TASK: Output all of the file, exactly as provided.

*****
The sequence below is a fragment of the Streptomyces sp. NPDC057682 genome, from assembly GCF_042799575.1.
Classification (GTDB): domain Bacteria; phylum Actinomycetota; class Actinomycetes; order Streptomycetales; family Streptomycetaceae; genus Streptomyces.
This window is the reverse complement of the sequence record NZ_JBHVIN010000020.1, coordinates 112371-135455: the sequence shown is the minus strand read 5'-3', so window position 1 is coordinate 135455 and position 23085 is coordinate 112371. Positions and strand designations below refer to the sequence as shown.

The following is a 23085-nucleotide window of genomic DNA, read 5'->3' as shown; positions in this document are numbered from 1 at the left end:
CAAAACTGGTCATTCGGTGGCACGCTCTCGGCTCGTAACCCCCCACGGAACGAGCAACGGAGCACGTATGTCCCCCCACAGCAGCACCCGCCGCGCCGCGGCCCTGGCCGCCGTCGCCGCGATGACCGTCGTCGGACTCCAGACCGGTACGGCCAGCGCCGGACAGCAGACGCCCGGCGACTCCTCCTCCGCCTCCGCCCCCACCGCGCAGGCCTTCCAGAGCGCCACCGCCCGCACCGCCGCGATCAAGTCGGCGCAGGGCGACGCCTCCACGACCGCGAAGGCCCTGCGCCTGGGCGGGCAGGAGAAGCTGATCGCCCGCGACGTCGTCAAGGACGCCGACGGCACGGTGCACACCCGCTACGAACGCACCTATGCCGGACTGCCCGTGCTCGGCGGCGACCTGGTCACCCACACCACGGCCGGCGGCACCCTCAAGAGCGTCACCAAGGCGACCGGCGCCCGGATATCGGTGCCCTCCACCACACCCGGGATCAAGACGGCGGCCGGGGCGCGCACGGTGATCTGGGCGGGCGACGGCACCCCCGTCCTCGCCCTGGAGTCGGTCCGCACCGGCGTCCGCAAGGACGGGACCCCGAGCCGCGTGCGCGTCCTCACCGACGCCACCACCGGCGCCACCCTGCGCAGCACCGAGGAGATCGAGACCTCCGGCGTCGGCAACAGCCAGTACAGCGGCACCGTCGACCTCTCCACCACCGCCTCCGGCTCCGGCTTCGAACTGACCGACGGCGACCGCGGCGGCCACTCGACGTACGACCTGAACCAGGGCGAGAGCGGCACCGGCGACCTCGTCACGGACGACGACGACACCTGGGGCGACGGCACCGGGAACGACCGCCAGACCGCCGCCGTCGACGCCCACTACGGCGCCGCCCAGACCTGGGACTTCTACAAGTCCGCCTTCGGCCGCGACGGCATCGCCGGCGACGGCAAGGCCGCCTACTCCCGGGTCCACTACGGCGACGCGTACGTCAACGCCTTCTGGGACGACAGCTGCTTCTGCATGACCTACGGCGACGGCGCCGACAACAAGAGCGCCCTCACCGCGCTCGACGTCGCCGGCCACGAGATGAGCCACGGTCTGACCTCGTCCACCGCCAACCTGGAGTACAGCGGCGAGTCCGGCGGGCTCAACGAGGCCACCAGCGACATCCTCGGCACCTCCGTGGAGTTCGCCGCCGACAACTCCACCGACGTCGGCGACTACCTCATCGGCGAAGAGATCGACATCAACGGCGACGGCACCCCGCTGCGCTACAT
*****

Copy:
The sequence below is a fragment of the Streptomyces sp. NPDC057682 genome, from assembly GCF_042799575.1.
Classification (GTDB): domain Bacteria; phylum Actinomycetota; class Actinomycetes; order Streptomycetales; family Streptomycetaceae; genus Streptomyces.
This window is the reverse complement of the sequence record NZ_JBHVIN010000020.1, coordinates 112371-135455: the sequence shown is the minus strand read 5'-3', so window position 1 is coordinate 135455 and position 23085 is coordinate 112371. Positions and strand designations below refer to the sequence as shown.

The following is a 23085-nucleotide window of genomic DNA, read 5'->3' as shown; positions in this document are numbered from 1 at the left end:
CAAAACTGGTCATTCGGTGGCACGCTCTCGGCTCGTAACCCCCCACGGAACGAGCAACGGAGCACGTATGTCCCCCCACAGCAGCACCCGCCGCGCCGCGGCCCTGGCCGCCGTCGCCGCGATGACCGTCGTCGGACTCCAGACCGGTACGGCCAGCGCCGGACAGCAGACGCCCGGCGACTCCTCCTCCGCCTCCGCCCCCACCGCGCAGGCCTTCCAGAGCGCCACCGCCCGCACCGCCGCGATCAAGTCGGCGCAGGGCGACGCCTCCACGACCGCGAAGGCCCTGCGCCTGGGCGGGCAGGAGAAGCTGATCGCCCGCGACGTCGTCAAGGACGCCGACGGCACGGTGCACACCCGCTACGAACGCACCTATGCCGGACTGCCCGTGCTCGGCGGCGACCTGGTCACCCACACCACGGCCGGCGGCACCCTCAAGAGCGTCACCAAGGCGACCGGCGCCCGGATATCGGTGCCCTCCACCACACCCGGGATCAAGACGGCGGCCGGGGCGCGCACGGTGATCTGGGCGGGCGACGGCACCCCCGTCCTCGCCCTGGAGTCGGTCCGCACCGGCGTCCGCAAGGACGGGACCCCGAGCCGCGTGCGCGTCCTCACCGACGCCACCACCGGCGCCACCCTGCGCAGCACCGAGGAGATCGAGACCTCCGGCGTCGGCAACAGCCAGTACAGCGGCACCGTCGACCTCTCCACCACCGCCTCCGGCTCCGGCTTCGAACTGACCGACGGCGACCGCGGCGGCCACTCGACGTACGACCTGAACCAGGGCGAGAGCGGCACCGGCGACCTCGTCACGGACGACGACGACACCTGGGGCGACGGCACCGGGAACGACCGCCAGACCGCCGCCGTCGACGCCCACTACGGCGCCGCCCAGACCTGGGACTTCTACAAGTCCGCCTTCGGCCGCGACGGCATCGCCGGCGACGGCAAGGCCGCCTACTCCCGGGTCCACTACGGCGACGCGTACGTCAACGCCTTCTGGGACGACAGCTGCTTCTGCATGACCTACGGCGACGGCGCCGACAACAAGAGCGCCCTCACCGCGCTCGACGTCGCCGGCCACGAGATGAGCCACGGTCTGACCTCGTCCACCGCCAACCTGGAGTACAGCGGCGAGTCCGGCGGGCTCAACGAGGCCACCAGCGACATCCTCGGCACCTCCGTGGAGTTCGCCGCCGACAACTCCACCGACGTCGGCGACTACCTCATCGGCGAAGAGATCGACATCAACGGCGACGGCACCCCGCTGCGCTACAT